Adventure activities in Wales, Britain: Six surprising adventures

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The Welsh countryside was long synonymous with farming, mining and heavy industry. But in recent years it's emerged as something of a thrill-seeker's playground. To a backdrop of rugged landscapes, bucolic valleys and industrial relics, you can enjoy a slew of quirky, adrenalin-fuelled activities.

COASTEERING

The Welsh are pioneers of this eclectic pastime, which features a blend of butterflies-in-the-stomach-inducing coastal pursuits. In the words of Celtic Quest, an award-winning operator in Pembrokeshire, west Wales, coasteering is "everything your parents told you not to do at the beach as a child, but under the watchful eye of an experienced (if a little bonkers) guide". Don a helmet, wetsuit and buoyancy aid and try the likes of cliff-edge traversing, ninja-style rock-hopping, belly-flopping and cliff jumping (from heights of up to 10 metres). Career down water chutes and whirlpools, dodge waves and delve into sea caves. When you're splashing about, don't be surprised if you see Atlantic grey seals – they often swim in the waters of Pembrokeshire National Park from August to November (celticquestcoasteering.com).

RALLY DRIVING

If playing WRC (World Rally Championship) on the X-Box doesn't cut it any more, how about some of the real thing? Head to the unassuming village of Carno in Mid Wales, where you'll find Higgins Rally School. Set in a 365-hectare forest, it's run by David Higgins, a member of the Subaru Rally Team USA, and the current Rally American champion. Assisted by other experts, including Welsh rally king Alex Allingham, Higgins offers driving sessions for all skill levels on the school's 15-kilometre course. Get behind the wheel of a speedy Mitsubishi 2WD – or a classic Ford Escort RS2000 – and whizz along a variety of muddy, skiddy, tree-fringed bends and straights. Your instructor will offer tips through your headset on manoeuvres like handbrake turns and power sliding (higginsrallyschool.com).

UNDERGROUND ZIPLINING

North Wales is touted as the "ziplining capital of Planet Earth" thanks to a clutch of alluring locations in the region. While Zip World Fforest​ (a tree-top adventure), Zip World Velocity (the world's fastest zipline) and Zip World Titan (which boasts the first four-person zipline in Europe) have their own lofty appeal, Zip World Caverns has a unique, subterranean pull. Set in a disused slate cavern near the old mining town of Blaenau Ffestiniog​, at the centre of Snowdonia National Park, it contains the world's largest fully underground zipline course. Whoosh down this – and also tackle rope bridges and via ferrata​ – and if you're looking for another high, check out Bounce Below. Set on the same site as Zip World Caverns, it's said to be the world's first underground trampoline playground. Catering for both adults and kids, it vows to be "bigger, better and bouncier" than ever when it reopens after a revamp in May (zipworld.co.uk).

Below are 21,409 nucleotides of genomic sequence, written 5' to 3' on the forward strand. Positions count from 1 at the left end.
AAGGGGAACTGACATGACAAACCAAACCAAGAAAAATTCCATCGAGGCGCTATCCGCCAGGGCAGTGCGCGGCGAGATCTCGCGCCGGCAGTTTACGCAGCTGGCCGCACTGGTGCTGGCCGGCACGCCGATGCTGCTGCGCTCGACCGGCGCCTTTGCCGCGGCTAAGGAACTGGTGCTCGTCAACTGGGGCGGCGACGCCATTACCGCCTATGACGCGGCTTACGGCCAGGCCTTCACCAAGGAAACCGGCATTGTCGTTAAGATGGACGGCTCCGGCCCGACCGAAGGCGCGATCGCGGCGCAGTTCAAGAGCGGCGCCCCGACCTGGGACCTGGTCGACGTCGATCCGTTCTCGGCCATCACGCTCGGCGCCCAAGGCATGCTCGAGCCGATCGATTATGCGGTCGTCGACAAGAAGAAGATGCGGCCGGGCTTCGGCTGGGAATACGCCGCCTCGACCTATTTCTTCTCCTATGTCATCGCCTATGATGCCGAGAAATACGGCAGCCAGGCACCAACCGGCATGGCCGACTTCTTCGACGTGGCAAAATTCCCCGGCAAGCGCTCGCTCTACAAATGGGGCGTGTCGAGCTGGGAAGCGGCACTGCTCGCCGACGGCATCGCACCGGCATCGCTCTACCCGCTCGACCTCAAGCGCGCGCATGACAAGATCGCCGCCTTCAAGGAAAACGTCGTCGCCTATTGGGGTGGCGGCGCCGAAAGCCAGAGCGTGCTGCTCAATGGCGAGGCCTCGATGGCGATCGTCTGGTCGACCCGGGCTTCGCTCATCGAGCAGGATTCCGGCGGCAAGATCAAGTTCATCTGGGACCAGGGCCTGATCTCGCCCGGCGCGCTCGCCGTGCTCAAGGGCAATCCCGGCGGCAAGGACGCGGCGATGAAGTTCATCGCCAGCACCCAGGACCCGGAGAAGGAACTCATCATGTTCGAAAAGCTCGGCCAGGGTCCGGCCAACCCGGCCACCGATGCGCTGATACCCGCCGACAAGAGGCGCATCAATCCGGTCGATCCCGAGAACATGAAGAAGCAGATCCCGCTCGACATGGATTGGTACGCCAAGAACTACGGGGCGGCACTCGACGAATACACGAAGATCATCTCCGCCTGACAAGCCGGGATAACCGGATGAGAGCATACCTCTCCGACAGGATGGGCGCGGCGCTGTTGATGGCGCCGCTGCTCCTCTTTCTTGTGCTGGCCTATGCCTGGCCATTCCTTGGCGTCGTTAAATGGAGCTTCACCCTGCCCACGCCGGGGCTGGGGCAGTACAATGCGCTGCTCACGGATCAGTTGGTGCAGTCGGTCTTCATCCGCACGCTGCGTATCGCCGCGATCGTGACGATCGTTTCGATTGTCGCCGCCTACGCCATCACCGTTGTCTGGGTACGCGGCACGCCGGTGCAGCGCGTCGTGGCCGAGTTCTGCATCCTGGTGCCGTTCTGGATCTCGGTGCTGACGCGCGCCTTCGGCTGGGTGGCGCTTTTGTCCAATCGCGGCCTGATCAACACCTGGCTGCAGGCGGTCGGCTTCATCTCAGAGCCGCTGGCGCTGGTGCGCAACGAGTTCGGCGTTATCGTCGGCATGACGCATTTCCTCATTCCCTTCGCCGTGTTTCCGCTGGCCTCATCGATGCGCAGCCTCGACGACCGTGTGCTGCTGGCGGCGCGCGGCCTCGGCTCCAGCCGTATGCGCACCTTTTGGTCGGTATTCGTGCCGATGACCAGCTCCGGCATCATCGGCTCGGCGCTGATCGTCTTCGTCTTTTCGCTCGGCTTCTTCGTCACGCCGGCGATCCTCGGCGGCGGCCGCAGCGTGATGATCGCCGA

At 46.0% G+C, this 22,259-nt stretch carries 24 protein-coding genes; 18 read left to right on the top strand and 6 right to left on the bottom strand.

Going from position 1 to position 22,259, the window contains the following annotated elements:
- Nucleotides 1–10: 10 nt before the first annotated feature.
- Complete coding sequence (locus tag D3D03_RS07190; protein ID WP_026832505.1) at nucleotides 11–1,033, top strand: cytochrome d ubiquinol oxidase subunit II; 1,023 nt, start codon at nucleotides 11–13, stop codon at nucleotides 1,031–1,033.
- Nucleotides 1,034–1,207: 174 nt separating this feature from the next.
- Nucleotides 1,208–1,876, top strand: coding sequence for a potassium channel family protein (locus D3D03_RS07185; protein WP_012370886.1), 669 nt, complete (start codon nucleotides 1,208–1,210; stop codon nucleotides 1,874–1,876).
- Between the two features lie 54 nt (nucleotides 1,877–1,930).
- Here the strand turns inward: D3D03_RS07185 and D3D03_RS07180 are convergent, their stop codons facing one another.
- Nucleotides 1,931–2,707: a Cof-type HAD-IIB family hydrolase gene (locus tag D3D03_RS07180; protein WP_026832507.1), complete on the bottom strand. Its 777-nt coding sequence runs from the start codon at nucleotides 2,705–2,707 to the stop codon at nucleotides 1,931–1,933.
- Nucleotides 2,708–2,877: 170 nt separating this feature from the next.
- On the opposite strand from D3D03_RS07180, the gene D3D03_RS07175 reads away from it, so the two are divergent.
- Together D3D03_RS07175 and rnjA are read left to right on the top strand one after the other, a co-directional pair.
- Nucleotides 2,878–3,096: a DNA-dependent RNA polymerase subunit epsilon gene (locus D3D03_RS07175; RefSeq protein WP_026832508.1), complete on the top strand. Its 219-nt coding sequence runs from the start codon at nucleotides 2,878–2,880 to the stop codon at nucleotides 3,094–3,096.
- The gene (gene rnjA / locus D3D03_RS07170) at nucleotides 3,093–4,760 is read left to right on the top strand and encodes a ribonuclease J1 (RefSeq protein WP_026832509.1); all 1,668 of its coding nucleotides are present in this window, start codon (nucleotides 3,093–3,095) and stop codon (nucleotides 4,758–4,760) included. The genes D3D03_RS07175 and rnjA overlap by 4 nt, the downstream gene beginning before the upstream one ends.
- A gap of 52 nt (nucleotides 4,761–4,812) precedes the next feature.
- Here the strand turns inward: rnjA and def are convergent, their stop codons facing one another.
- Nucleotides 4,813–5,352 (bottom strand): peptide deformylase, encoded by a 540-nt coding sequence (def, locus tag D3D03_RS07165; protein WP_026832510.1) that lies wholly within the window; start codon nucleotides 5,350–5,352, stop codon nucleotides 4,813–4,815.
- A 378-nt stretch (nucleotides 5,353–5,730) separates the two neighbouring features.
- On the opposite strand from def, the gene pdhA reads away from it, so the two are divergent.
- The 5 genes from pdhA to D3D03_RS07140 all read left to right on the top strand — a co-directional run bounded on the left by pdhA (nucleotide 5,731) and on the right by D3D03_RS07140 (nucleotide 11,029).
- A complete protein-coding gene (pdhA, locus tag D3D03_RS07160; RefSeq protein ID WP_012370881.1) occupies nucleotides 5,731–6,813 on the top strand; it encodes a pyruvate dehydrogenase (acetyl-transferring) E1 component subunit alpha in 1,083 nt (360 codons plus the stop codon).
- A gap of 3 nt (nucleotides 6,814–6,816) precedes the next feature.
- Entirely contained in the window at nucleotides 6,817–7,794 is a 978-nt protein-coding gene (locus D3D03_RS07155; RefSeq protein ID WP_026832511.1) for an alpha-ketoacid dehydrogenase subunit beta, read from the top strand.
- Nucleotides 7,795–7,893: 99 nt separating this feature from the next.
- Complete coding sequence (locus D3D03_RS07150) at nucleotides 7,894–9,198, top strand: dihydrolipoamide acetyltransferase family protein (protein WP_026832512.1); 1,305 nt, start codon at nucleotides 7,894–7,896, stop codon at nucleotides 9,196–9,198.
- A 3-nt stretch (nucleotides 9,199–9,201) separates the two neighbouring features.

BOG SNORKELLING

Nestled just north of the Brecon Beacons National Park – a haven of hiking, biking, canyoning and potholing – Llanwrtyd Wells is supposedly the smallest town in Britain. But it's earned international renown for its annual World Bog Snorkelling Championships, which see competitors from Wales and abroad racing through the murky Waen Rhydd​ peat bog, clad in snorkels, flippers and, in some cases, fancy dress (green-events.co.uk). Complementing the main event – scheduled for August 28 – there's a mountain-biking bog race and a bog triathlon (a 13-kilometre run, followed by two lengths of the 55-metre-long trench, and 19 kilometres of cycling). After something more hard core? October's Chepstow Stampede, on the border with England, 40 kilometres east of Cardiff, is an endurance-sapping ordeal designed by military fitness gurus. Thigh-burning hills, horse hurdles and waist-deep bogs are among the obstacles on its 5K and 10K trails (chepstowstampede.com).

SCALING 15 PEAKS IN ONE DAY

A lot of outdoorsy types come to Wales to climb Snowdon, which, at 1085 metres, is the country's loftiest peak (and the highest point in the British Isles outside the Scottish Highlands). But if that sounds a breeze – and, in good weather, those of moderate fitness usually complete the ascent in under three hours – how about attempting the Welsh 3000s Challenge Extreme (www.welsh3000s.co.uk)? You'll need to scale Wales' 15 highest peaks – which are all in Snowdonia, and all over 3000 feet (915 metres) – within the space of 24 hours without any form of transport. It's about 40-50 kilometres on foot, depending on the route you take. The record is a staggering four hours and 20 minutes (held by Scottish fell runner Colin Donnelly), but many mere mortals opt to cover the summits over a few days in mid June (when there's the maximum amount of daylight).

WHITE-WATER SURF KAYAKING

Wales abounds in scenic surf and kayak spots, but in the waters off the Gower Peninsula – Britain's first designated Area of Outstanding Natural Beauty – you can fuse the two. Surf kayaking involves riding – or capsizing in – waves in a kayak. Novices like to paddle in the sheltered shores off Caswell Bay, near the Mumbles headland just south of Swansea, but experienced surfers or kayakers prefer wild and wonderful Rhossili Bay. The most westerly bay on the Gower, it receives the full brunt of the Atlantic Ocean swells, so advice from the instructors of Blue Ocean Adventure might come in handy (blueocean-adventure.co.uk). They also offer guided surf kayaking off the Pembrokeshire coast. If you'd prefer an inland aquatic adventure, check out Surf Snowdonia in the Conwy Valley. You can kayak, SUP (stand up paddleboard) and surf in this, Britain's first artificial wave lagoon (surfsnowdonia.co.uk).

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